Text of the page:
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Finding Meaning in Working at Walmart

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I have been a professor of Organizational Behavior for over 20 years, and I must say that one of the most rewarding things about my job is keeping track of my students after they've graduated. Since so many of my former students were M.B.A. students, it's especially interesting to see how their career trajectories progress after B-school. The course I teach, "Organizational Behavior," is not always the most popular course in the curriculum. Often, students chalk up the lessons to "common sense" and are more interested in learning financial, operations and marketing techniques which they think represent skills more critical to their career success. But when they come back to me one year, two years or five years later, they often mention that the biggest challenges they face are human-oriented. Thus, while I (and my lessons) may be less appreciated in the moment, I am redeemed by these comments later on. When my students return to campus for a visit or to recruit for their companies, I often have the opportunity to chat with them over coffee, lunch or dinner. These are among the moments that are most meaningful to me in my job.

I recently had dinner with one of my former students, Katharina Haynes Bethea, who finished her M.B.A. at Wake Forest University in May 2010 and went to work at Walmart's corporate headquarters in northwest Arkansas. From the time I met her, I knew that Katharina had a bright future ahead of her, but wondered if she had chosen the right job. I mean, Walmart? So when I met her for dinner six months after she started her new job as an Associate Marketing Manager, I asked her all about her work. When I got to the important question, "Do you find meaning in your work?" I was taken aback by her response. It went something like this:

Before I started working at Walmart, I was asked which areas of the business I wanted to work in. My first choice was the grocery business because I consider myself a "foodie," but, more importantly, I try to incorporate as much fresh and healthy food into my diet as possible. If there is one company that can change the way Americans eat, it's Walmart. And I knew before joining the company that I wanted to be a part of that.



What I find the most meaningful about my job is the ability to work in an area that I am
passionate about, and that is providing all Americans with access to healthier food. I'm fortunate to work for a company that is embracing this ideal and whose core customer is the everyday American. Just six months out of B-school and I know that my work, and the work of countless Walmart associates, both at corporate and in our stores, will soon be experienced by millions of Americans. Not all of my classmates can say that. I cannot wait to see the projects that we have been working on roll out in every Walmart store. Knowing that my team's work is part of a larger, meaningful project makes even the toughest days worth the struggle.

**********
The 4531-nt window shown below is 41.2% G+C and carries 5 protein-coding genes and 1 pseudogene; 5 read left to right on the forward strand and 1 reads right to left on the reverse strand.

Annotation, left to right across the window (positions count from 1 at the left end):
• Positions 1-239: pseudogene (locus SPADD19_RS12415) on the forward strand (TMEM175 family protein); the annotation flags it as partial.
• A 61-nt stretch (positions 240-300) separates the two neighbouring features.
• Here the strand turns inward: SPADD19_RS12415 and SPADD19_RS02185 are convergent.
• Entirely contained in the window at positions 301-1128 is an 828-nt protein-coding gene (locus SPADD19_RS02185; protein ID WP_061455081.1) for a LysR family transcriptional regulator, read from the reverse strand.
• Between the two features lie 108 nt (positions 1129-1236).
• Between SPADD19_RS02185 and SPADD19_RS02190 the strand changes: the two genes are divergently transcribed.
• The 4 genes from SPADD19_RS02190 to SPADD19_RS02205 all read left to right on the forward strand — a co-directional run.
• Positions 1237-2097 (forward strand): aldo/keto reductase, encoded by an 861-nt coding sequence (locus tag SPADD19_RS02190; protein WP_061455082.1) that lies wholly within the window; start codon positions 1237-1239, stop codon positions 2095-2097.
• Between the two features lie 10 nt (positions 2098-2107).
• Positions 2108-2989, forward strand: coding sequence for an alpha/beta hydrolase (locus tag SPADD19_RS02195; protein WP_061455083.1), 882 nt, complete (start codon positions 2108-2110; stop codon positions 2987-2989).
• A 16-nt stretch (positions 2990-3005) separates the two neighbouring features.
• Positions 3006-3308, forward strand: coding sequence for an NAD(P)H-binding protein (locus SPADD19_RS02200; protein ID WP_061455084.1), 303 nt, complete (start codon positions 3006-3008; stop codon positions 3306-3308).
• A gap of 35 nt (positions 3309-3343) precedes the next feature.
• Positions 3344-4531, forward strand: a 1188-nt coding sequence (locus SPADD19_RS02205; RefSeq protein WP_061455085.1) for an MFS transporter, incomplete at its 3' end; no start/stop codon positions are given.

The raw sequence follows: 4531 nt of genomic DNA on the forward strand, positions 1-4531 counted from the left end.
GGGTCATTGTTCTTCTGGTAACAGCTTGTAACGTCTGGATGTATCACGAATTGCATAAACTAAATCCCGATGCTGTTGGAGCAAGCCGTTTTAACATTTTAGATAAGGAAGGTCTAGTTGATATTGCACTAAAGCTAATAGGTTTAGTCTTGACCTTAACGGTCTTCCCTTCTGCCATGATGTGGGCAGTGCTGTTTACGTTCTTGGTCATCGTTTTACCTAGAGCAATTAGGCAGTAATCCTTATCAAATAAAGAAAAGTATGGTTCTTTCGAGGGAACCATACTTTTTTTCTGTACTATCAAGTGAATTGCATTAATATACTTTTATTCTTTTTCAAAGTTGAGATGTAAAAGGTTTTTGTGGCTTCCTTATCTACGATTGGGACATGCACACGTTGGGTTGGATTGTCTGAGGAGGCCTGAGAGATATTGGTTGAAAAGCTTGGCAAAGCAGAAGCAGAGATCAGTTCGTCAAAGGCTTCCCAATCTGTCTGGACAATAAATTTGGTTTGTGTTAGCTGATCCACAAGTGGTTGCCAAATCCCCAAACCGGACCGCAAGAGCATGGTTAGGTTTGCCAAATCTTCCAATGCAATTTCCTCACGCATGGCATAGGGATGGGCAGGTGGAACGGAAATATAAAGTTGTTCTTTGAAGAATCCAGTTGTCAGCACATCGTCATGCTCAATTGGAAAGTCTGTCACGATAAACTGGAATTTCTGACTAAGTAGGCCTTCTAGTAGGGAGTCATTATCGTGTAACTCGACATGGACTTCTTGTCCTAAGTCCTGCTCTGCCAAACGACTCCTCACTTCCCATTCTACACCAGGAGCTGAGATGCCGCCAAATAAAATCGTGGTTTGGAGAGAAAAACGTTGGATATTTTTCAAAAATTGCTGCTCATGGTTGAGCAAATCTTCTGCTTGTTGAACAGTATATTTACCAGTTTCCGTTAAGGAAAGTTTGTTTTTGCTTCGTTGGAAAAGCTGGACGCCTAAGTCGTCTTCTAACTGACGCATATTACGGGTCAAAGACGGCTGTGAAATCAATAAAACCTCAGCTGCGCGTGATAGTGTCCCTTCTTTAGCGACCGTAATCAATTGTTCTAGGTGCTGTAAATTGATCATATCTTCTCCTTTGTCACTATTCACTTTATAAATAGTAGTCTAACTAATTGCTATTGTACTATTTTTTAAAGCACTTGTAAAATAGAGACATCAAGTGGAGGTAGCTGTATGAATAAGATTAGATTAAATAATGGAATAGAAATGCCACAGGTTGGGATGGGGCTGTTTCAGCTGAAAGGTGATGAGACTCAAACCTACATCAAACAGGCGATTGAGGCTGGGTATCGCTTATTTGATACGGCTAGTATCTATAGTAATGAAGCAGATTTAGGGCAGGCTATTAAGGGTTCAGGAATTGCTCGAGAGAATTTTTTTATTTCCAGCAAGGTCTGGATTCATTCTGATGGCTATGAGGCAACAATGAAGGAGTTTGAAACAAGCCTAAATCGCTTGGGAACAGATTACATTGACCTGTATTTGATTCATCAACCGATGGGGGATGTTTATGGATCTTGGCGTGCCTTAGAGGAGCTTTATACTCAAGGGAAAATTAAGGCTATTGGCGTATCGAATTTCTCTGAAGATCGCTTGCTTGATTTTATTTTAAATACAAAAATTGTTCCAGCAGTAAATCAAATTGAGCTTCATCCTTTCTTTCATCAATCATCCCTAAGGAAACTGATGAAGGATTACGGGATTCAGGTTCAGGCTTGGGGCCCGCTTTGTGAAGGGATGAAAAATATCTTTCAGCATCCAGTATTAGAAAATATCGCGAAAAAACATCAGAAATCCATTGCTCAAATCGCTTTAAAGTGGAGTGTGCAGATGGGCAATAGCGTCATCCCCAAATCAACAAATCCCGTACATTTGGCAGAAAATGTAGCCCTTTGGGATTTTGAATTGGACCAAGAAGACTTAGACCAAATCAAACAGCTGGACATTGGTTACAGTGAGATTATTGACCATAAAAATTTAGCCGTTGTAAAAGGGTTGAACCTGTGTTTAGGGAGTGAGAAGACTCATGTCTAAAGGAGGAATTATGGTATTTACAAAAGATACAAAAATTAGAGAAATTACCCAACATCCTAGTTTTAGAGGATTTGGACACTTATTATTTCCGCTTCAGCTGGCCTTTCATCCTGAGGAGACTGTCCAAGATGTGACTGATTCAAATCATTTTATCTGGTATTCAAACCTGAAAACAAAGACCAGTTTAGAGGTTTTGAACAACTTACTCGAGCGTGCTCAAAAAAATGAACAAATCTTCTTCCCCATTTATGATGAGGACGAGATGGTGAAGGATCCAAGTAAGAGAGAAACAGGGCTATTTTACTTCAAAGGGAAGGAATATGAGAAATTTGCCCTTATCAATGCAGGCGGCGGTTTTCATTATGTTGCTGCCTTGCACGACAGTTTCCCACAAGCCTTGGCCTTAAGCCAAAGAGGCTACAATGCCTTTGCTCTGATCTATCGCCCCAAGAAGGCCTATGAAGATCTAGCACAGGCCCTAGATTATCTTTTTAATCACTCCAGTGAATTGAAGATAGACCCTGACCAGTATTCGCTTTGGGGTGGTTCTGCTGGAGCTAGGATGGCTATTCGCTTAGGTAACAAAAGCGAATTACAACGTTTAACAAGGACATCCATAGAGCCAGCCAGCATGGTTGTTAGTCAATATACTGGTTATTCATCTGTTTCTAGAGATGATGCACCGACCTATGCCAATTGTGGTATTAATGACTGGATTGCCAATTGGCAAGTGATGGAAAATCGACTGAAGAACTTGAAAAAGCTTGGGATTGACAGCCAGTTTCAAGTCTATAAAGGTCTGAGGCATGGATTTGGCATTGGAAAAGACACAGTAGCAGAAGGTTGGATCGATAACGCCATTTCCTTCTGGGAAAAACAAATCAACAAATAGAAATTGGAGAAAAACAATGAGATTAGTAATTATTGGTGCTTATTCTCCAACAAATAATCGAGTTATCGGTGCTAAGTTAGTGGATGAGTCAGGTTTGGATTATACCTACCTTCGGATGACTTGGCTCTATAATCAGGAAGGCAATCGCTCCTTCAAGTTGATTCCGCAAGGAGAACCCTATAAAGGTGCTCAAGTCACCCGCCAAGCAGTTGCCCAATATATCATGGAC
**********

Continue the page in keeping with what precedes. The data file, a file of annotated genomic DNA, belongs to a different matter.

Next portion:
Late last month, Walmart held a major press conference, with Michelle Obama in attendance, and told the world about the company's healthier foods initiative. Among their major efforts, Walmart will reduce sodium by 25 percent, added sugars by 10 percent and industrially-produced trans-fats by 100 percent in their own Great Value products by 2015. They will also work with their suppliers to do the same by 2015. Walmart will include front-of-package seals on their products which will help customers easily identify healthier food options. And finally, Walmart's plans include saving customers approximately $1 billion per year on fresh fruits and vegetables through several initiatives designed to drive unnecessary costs out of the supply chain.

I couldn't help but think about my conversation just a few weeks earlier with Katharina and how proud she must have felt the day of that important press conference.

A couple of weeks ago, I announced in my Huffington Post blog my quest to understand the sources of meaning at work. As I reflect on my meeting with Katharina, I recognize that her source of meaning is "helping others." In her case, she finds both joy and worth as she thinks about bringing healthy and affordable food options to masses of Americans. And she found this working for a company that is both highly successful and highly-maligned.

If you are reading this blog, it's because the title intrigued you or the concept of meaningful work got your attention. Hopefully, you will reflect on your own job and think about whether or not you are finding happiness and a sense of worth at work. If you do, I would love to hear from you. If you don't, I'd love to hear from you too! Consider posting a comment or emailing me at mosss@wfu.edu if you think you'd be a good interviewee for my blog and book.

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